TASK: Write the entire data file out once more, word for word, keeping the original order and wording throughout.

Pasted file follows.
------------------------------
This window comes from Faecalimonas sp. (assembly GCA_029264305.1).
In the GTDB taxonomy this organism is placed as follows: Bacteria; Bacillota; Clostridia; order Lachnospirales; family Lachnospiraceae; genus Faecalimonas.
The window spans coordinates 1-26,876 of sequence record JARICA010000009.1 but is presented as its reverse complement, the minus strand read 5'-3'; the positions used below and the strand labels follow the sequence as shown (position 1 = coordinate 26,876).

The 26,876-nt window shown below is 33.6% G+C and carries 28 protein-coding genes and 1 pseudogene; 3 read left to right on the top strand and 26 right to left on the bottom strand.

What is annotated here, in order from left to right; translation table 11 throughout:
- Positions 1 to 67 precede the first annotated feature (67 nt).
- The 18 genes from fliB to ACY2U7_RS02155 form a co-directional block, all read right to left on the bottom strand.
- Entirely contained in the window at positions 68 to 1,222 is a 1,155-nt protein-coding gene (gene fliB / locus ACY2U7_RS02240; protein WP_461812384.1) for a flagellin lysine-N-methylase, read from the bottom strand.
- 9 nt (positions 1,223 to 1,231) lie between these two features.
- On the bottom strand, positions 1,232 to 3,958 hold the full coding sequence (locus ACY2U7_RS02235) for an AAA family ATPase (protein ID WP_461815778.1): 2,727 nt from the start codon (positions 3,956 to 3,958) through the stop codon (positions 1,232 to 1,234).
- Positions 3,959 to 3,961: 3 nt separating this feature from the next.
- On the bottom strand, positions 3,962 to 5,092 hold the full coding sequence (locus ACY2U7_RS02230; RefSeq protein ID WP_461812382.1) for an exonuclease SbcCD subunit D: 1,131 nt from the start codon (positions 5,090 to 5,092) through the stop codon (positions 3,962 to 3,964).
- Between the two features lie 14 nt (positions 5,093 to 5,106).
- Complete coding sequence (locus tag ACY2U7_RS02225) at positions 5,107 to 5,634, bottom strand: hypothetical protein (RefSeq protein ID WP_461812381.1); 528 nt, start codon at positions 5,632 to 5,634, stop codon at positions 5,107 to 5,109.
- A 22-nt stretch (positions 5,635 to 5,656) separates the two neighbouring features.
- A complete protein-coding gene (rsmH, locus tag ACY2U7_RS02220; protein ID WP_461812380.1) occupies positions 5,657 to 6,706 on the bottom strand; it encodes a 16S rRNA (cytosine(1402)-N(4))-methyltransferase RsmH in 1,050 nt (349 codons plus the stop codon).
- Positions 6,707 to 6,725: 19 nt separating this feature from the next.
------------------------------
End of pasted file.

This window comes from Faecalimonas sp. (assembly GCA_029264305.1).
In the GTDB taxonomy this organism is placed as follows: Bacteria; Bacillota; Clostridia; order Lachnospirales; family Lachnospiraceae; genus Faecalimonas.
The window spans coordinates 1-26,876 of sequence record JARICA010000009.1 but is presented as its reverse complement, the minus strand read 5'-3'; the positions used below and the strand labels follow the sequence as shown (position 1 = coordinate 26,876).

The 26,876-nt window shown below is 33.6% G+C and carries 28 protein-coding genes and 1 pseudogene; 3 read left to right on the top strand and 26 right to left on the bottom strand.

What is annotated here, in order from left to right; translation table 11 throughout:
- Positions 1 to 67 precede the first annotated feature (67 nt).
- The 18 genes from fliB to ACY2U7_RS02155 form a co-directional block, all read right to left on the bottom strand.
- Entirely contained in the window at positions 68 to 1,222 is a 1,155-nt protein-coding gene (gene fliB / locus ACY2U7_RS02240; protein WP_461812384.1) for a flagellin lysine-N-methylase, read from the bottom strand.
- 9 nt (positions 1,223 to 1,231) lie between these two features.
- On the bottom strand, positions 1,232 to 3,958 hold the full coding sequence (locus ACY2U7_RS02235) for an AAA family ATPase (protein ID WP_461815778.1): 2,727 nt from the start codon (positions 3,956 to 3,958) through the stop codon (positions 1,232 to 1,234).
- Positions 3,959 to 3,961: 3 nt separating this feature from the next.
- On the bottom strand, positions 3,962 to 5,092 hold the full coding sequence (locus ACY2U7_RS02230; RefSeq protein ID WP_461812382.1) for an exonuclease SbcCD subunit D: 1,131 nt from the start codon (positions 5,090 to 5,092) through the stop codon (positions 3,962 to 3,964).
- Between the two features lie 14 nt (positions 5,093 to 5,106).
- Complete coding sequence (locus tag ACY2U7_RS02225) at positions 5,107 to 5,634, bottom strand: hypothetical protein (RefSeq protein ID WP_461812381.1); 528 nt, start codon at positions 5,632 to 5,634, stop codon at positions 5,107 to 5,109.
- A 22-nt stretch (positions 5,635 to 5,656) separates the two neighbouring features.
- A complete protein-coding gene (rsmH, locus tag ACY2U7_RS02220; protein ID WP_461812380.1) occupies positions 5,657 to 6,706 on the bottom strand; it encodes a 16S rRNA (cytosine(1402)-N(4))-methyltransferase RsmH in 1,050 nt (349 codons plus the stop codon).
- Positions 6,707 to 6,725: 19 nt separating this feature from the next.